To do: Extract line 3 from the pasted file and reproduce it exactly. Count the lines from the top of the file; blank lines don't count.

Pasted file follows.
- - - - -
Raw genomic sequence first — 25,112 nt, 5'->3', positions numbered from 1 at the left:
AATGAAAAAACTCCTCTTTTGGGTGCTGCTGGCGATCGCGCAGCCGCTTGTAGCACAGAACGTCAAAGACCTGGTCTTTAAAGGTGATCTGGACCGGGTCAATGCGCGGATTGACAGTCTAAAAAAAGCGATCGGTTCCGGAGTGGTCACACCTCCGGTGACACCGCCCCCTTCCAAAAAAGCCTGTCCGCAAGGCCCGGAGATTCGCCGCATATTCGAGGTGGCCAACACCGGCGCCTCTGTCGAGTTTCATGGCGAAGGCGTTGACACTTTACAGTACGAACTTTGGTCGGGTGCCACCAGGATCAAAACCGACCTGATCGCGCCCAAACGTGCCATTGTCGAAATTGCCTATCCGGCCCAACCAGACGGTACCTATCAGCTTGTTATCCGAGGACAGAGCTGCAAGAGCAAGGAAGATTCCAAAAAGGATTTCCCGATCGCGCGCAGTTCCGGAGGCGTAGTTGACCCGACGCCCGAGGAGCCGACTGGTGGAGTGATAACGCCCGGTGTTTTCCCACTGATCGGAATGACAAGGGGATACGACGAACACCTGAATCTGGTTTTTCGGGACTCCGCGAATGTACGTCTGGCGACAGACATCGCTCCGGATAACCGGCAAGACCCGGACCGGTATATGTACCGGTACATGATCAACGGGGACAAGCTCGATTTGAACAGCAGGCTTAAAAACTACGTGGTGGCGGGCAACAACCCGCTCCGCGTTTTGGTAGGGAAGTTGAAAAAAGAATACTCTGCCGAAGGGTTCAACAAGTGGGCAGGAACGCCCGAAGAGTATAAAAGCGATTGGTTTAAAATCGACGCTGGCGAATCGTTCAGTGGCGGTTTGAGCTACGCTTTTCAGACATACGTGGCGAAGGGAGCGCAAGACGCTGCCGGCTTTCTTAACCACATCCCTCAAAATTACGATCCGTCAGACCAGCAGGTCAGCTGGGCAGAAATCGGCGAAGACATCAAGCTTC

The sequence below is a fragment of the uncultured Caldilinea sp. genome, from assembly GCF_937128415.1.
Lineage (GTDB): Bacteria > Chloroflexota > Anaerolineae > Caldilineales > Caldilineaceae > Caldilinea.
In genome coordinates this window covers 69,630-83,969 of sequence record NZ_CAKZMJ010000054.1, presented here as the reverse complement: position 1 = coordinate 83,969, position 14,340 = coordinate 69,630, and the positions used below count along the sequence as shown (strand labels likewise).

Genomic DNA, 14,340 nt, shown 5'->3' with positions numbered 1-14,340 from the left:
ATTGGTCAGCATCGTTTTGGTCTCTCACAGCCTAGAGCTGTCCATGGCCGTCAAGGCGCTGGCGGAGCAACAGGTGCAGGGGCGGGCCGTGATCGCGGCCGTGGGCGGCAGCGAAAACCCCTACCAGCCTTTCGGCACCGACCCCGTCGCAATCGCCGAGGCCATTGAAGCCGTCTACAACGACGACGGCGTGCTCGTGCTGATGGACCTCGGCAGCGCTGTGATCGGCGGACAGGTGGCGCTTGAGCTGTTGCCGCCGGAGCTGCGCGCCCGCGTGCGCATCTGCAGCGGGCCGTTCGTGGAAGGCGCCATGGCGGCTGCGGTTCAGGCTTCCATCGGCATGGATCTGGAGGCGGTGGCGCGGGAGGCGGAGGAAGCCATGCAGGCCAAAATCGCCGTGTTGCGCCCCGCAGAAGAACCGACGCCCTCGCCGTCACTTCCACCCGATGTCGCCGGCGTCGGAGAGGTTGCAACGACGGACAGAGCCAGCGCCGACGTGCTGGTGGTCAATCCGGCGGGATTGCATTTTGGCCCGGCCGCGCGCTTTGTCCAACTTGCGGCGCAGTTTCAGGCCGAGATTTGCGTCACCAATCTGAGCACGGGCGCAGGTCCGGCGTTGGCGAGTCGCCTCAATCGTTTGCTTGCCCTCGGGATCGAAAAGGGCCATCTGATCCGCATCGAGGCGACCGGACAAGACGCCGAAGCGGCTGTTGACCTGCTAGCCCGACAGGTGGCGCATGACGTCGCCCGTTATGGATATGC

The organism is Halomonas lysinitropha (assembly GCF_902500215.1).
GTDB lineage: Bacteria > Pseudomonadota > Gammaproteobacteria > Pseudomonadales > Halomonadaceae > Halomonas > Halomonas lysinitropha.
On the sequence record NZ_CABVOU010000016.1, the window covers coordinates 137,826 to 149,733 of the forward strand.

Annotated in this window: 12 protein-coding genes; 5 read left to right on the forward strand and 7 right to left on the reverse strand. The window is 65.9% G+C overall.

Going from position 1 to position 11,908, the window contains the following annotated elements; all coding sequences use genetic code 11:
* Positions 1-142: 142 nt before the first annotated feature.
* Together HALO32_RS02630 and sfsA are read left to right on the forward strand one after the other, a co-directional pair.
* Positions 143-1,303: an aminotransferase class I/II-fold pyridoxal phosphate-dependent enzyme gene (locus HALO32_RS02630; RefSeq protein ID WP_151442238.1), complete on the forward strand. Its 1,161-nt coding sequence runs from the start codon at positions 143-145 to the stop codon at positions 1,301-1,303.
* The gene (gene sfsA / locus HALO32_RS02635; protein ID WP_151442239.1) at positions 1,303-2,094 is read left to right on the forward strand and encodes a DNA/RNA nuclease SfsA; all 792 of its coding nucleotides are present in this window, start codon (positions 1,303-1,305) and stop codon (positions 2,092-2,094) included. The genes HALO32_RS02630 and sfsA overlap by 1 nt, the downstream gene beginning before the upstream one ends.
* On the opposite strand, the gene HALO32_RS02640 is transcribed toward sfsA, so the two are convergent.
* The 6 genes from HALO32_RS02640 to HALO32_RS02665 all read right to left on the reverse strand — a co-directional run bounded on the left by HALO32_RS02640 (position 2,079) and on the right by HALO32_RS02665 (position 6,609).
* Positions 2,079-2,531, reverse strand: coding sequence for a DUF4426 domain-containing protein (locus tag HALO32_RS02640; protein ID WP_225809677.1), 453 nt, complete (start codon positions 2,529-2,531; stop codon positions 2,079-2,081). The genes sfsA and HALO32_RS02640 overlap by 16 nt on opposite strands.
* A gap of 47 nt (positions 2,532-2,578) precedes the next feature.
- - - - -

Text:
The sequence below is a fragment of the uncultured Caldilinea sp. genome, from assembly GCF_937128415.1.